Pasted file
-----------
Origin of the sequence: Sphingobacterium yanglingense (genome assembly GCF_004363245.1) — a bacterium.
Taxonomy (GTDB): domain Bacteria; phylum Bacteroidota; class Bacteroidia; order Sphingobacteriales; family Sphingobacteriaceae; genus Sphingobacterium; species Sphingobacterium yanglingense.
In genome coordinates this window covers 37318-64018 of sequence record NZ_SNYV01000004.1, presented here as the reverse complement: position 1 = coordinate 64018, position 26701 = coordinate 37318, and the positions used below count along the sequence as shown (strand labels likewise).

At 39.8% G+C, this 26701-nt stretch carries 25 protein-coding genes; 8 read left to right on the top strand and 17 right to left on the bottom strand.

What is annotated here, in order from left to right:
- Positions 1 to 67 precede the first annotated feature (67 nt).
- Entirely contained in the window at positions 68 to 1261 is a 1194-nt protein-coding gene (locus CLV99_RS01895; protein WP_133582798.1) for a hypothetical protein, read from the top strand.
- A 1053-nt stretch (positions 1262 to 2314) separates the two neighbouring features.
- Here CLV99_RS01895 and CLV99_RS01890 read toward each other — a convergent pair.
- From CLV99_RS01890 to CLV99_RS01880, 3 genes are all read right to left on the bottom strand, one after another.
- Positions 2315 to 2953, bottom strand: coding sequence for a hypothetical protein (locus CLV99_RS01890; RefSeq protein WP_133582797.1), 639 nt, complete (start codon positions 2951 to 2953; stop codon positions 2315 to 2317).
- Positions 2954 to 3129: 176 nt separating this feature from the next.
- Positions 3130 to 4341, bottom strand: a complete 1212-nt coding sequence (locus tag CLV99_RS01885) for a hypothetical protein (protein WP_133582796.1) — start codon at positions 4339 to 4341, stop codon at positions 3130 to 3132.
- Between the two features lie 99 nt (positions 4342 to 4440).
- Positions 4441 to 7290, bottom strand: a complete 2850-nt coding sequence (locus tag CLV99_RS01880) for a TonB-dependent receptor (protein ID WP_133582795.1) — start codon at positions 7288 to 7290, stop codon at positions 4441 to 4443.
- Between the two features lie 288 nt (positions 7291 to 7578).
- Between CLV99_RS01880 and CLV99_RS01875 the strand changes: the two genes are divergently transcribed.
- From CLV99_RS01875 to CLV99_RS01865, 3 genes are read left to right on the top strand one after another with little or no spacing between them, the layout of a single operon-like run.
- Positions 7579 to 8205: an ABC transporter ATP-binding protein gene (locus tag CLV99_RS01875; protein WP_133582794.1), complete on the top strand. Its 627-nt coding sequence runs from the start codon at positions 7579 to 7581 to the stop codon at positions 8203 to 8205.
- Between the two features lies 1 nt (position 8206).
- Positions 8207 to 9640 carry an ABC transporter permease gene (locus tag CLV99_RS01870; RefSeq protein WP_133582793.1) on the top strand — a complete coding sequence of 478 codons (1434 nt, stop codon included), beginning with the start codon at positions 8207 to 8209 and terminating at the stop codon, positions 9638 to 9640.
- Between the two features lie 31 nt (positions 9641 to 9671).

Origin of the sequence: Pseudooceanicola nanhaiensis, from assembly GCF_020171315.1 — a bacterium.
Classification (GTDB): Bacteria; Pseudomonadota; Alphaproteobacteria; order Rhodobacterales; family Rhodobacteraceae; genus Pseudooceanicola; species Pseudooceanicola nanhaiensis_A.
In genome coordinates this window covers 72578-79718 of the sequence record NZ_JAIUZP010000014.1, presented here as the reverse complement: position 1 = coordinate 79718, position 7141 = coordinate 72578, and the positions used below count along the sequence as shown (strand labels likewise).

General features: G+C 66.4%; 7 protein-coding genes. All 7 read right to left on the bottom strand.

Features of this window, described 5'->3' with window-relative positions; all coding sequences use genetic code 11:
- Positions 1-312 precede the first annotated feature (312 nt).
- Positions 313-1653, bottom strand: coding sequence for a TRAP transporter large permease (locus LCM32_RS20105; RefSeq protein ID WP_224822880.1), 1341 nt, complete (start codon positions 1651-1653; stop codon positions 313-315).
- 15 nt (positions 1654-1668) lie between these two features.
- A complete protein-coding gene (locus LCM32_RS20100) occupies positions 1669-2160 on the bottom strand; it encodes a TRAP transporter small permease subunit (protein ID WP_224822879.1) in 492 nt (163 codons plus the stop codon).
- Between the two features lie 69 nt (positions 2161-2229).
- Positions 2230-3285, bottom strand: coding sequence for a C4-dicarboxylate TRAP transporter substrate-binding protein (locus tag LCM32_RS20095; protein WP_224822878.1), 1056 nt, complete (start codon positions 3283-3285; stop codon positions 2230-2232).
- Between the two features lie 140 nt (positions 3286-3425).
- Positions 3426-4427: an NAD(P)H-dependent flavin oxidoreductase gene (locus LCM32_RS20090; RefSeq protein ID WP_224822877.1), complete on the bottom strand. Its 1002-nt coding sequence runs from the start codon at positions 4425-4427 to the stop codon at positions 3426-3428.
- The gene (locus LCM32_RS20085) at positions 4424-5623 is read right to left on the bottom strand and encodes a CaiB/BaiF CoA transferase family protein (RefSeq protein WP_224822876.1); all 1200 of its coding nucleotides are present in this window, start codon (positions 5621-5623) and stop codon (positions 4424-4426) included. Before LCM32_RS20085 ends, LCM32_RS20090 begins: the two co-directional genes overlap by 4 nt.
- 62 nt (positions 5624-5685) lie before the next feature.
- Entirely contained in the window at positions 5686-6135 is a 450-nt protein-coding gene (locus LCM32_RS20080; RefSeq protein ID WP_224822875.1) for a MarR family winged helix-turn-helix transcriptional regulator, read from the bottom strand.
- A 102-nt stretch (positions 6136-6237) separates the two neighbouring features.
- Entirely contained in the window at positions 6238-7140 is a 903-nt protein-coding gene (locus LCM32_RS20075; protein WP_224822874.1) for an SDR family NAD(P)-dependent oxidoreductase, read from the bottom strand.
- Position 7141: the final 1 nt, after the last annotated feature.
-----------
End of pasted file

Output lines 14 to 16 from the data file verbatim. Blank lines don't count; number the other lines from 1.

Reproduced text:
- Between the two features lie 99 nt (positions 4342 to 4440).
- Positions 4441 to 7290, bottom strand: a complete 2850-nt coding sequence (locus tag CLV99_RS01880) for a TonB-dependent receptor (protein ID WP_133582795.1) — start codon at positions 7288 to 7290, stop codon at positions 4441 to 4443.
- Between the two features lie 288 nt (positions 7291 to 7578).